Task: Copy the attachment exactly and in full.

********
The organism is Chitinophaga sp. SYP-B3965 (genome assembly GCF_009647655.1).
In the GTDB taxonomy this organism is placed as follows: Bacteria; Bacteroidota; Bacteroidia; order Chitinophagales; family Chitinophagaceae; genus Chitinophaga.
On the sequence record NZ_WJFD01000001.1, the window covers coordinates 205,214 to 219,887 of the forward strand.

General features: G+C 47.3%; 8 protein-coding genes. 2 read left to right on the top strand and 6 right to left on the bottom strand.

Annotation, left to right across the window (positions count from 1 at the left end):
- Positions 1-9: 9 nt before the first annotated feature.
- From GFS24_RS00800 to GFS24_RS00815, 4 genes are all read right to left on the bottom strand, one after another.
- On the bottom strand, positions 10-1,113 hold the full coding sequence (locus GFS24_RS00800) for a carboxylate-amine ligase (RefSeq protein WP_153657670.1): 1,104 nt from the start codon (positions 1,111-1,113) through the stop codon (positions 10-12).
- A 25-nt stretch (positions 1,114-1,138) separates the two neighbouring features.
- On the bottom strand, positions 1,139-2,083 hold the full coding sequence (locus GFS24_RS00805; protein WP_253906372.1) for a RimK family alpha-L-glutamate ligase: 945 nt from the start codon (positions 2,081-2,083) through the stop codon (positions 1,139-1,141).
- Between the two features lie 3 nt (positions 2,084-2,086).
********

The organism is Chitinophaga sp. SYP-B3965 (genome assembly GCF_009647655.1).
In the GTDB taxonomy this organism is placed as follows: Bacteria; Bacteroidota; Bacteroidia; order Chitinophagales; family Chitinophagaceae; genus Chitinophaga.
On the sequence record NZ_WJFD01000001.1, the window covers coordinates 205,214 to 219,887 of the forward strand.

General features: G+C 47.3%; 8 protein-coding genes. 2 read left to right on the top strand and 6 right to left on the bottom strand.

Annotation, left to right across the window (positions count from 1 at the left end):
- Positions 1-9: 9 nt before the first annotated feature.
- From GFS24_RS00800 to GFS24_RS00815, 4 genes are all read right to left on the bottom strand, one after another.
- On the bottom strand, positions 10-1,113 hold the full coding sequence (locus GFS24_RS00800) for a carboxylate-amine ligase (RefSeq protein WP_153657670.1): 1,104 nt from the start codon (positions 1,111-1,113) through the stop codon (positions 10-12).
- A 25-nt stretch (positions 1,114-1,138) separates the two neighbouring features.
- On the bottom strand, positions 1,139-2,083 hold the full coding sequence (locus GFS24_RS00805; protein WP_253906372.1) for a RimK family alpha-L-glutamate ligase: 945 nt from the start codon (positions 2,081-2,083) through the stop codon (positions 1,139-1,141).
- Between the two features lie 3 nt (positions 2,084-2,086).